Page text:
A-B is preparing to roll out Michelob VVV, which has higher alcoholic content than most domestic beers, as well as a line of beers called 9th Street Market. These launches follow the announcement of "B to the E" caffeinated beer and the test marketing of low-carb Budweiser Select.
A-B executives declined to comment.
Increased marketing investment, including promotion and new product launches, is expected to dampen earnings growth in 2005.
But wholesalers said the introductions-and more are expected-mark the biggest new-product push by A-B since the mid-1990s, when the country's largest brewer poured a torrent of new products ranging from Bud Ice to Red Wolf.
Back then, A-B and the other brewers were trying to find the next big thing. Now, it's inventing new suds as part of a broader effort to push back spirits marketers such as Diageo while still fighting back against archrival Miller Brewing Co., resuscitated under the new ownership of London-based SABMiller.
The St. Louis brewer, which controls more than half of the U.S. market, "is dealing with a more competitive situation than they had just a few years ago," said industry consultant Manny Goldman.
The King of Beers isn't having it easy. Most new products-wildly successful low-carb Michelob Ultra aside-fail. And because A-B is undertaking a broad set of initiatives in the coming year, it risks losing focus.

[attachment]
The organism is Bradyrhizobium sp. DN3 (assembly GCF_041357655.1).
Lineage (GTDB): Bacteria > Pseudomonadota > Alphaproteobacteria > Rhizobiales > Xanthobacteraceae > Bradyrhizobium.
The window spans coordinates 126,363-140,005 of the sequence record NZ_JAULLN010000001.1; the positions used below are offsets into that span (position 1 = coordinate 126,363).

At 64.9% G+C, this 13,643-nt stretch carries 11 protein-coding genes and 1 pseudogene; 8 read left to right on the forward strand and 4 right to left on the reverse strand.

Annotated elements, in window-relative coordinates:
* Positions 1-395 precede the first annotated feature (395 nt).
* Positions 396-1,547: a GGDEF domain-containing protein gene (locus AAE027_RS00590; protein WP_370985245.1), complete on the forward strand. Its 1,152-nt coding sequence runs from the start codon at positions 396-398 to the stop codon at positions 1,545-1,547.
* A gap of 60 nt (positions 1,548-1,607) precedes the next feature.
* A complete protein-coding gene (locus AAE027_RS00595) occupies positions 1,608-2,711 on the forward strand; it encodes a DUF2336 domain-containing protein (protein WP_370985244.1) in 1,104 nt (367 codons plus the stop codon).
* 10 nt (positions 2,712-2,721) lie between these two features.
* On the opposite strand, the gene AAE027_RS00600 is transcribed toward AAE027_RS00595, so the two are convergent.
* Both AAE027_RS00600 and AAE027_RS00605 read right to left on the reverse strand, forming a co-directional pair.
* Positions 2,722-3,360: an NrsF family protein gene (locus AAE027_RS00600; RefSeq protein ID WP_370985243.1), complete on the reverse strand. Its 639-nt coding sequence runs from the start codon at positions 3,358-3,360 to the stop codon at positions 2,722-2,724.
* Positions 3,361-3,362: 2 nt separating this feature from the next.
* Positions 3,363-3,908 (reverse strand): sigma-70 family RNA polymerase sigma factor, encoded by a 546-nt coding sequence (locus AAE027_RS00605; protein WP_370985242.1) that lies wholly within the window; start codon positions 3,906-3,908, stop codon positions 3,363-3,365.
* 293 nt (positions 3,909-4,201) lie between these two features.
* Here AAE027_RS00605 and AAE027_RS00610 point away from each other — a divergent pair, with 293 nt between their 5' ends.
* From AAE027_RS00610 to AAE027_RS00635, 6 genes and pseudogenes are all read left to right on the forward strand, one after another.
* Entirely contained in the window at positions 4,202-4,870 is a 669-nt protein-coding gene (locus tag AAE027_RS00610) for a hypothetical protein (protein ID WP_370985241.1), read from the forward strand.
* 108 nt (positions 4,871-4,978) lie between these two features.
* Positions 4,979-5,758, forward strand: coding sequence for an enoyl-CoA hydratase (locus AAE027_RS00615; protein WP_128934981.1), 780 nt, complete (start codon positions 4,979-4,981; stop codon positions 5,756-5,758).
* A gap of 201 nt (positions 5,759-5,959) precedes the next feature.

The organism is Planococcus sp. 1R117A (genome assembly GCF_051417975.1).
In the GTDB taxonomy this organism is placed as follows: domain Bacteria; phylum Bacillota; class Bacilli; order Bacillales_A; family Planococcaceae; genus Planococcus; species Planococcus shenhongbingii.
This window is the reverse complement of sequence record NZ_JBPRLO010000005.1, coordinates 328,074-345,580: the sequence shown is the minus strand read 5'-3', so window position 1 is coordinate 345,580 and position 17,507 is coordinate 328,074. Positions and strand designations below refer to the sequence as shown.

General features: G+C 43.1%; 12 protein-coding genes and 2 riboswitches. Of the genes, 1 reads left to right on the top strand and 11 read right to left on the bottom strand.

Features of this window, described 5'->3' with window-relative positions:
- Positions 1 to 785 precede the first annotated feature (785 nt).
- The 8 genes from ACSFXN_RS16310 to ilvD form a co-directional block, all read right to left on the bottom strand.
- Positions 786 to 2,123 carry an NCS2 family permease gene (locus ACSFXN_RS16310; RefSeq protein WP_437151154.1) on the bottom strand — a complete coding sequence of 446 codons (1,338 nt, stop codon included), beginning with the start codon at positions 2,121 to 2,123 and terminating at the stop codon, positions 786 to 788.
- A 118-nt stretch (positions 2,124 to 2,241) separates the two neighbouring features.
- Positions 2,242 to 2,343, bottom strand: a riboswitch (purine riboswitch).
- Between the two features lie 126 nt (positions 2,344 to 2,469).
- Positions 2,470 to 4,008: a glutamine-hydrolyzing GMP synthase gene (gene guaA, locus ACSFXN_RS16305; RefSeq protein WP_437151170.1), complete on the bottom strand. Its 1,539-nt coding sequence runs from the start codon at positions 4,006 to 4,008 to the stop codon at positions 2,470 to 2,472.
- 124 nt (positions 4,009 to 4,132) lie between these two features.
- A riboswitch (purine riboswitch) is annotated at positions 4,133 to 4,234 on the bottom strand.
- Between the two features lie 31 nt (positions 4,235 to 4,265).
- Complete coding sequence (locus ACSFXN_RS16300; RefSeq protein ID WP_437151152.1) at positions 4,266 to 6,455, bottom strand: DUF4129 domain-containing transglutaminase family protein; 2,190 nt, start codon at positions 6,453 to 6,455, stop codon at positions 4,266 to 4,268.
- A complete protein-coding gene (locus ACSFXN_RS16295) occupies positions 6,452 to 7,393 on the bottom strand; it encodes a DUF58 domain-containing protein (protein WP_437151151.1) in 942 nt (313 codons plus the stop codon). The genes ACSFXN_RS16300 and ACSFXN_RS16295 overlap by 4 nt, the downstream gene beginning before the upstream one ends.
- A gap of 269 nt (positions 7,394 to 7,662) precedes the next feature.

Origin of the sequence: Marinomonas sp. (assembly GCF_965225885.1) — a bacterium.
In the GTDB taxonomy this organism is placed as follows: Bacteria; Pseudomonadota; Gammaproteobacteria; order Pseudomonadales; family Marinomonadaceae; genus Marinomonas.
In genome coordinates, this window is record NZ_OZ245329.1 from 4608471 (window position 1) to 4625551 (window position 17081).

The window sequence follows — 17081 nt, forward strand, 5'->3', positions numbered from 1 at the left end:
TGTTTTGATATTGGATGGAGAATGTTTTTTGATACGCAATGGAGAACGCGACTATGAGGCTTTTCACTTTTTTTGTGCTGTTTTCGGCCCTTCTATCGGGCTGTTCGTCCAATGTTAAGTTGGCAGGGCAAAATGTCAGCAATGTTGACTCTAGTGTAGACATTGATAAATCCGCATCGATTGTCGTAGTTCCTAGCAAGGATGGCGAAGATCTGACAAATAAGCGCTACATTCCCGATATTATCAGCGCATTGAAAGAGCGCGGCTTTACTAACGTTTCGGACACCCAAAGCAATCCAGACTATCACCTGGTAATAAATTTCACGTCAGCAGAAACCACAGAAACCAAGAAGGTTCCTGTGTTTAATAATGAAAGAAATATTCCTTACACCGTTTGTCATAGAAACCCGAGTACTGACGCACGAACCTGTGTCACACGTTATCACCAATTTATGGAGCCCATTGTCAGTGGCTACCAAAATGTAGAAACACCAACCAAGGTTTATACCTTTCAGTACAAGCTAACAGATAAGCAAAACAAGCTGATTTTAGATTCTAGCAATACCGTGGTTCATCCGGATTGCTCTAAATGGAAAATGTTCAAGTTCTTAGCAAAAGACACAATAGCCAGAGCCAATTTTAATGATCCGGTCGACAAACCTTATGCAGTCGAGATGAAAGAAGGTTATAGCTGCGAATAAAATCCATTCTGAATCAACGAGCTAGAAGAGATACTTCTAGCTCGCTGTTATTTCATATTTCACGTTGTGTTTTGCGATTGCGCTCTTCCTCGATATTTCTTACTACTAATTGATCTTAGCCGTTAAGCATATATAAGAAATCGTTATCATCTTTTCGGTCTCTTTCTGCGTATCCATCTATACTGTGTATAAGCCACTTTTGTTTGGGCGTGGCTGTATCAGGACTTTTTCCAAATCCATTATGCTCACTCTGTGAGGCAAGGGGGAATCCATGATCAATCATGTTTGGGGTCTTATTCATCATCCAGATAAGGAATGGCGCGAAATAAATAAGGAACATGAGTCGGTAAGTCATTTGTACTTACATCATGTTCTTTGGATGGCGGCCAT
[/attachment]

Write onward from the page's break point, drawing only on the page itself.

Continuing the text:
Still, wholesalers and observers said it makes sense for A-B to introduce new products in order to inject excitement into a beer category losing market share to spirits in bars, clubs and restaurants. According to a recent report by investment bank Morgan Stanley, spirits saw 10% growth in dollar sales in that "on-premise" channel. Beer grew by 6% but declined in bars and clubs.
all in the package
"We're losing our share of stomach," said one East Coast wholesaler. "They have to [take on Diageo] because that's who we're losing to."
Just as spirits marketers have emphasized the shape of bottles as a marketing tactic-for instance, Frank Gehry designed the bottle for Wyborowa Polish vodka-A-B is planning packaging innovations, such as aluminum bottles. It's also eyeing special glassware for its brews, a tactic that has worked well for InBev's Belgian imported brew Stella Artois.
Michelob VVV will have 5.5% alcohol by volume, relatively high for a domestic beer, and 5 grams of carbohydrates, wholesalers said. Details were sketchy on 9th St. Market, but the Morgan Stanley report said it would be a line of flavored beers.
"While it's too early to predict the sales potential of any of these products, they could serve to revive consumer interest," said Morgan Stanley analyst William Pecoriello in a report.
But he added, "We believe the brewers may be able to narrow, but not overcome, the image advantages currently enjoyed by the spirits category among on-premise consumers."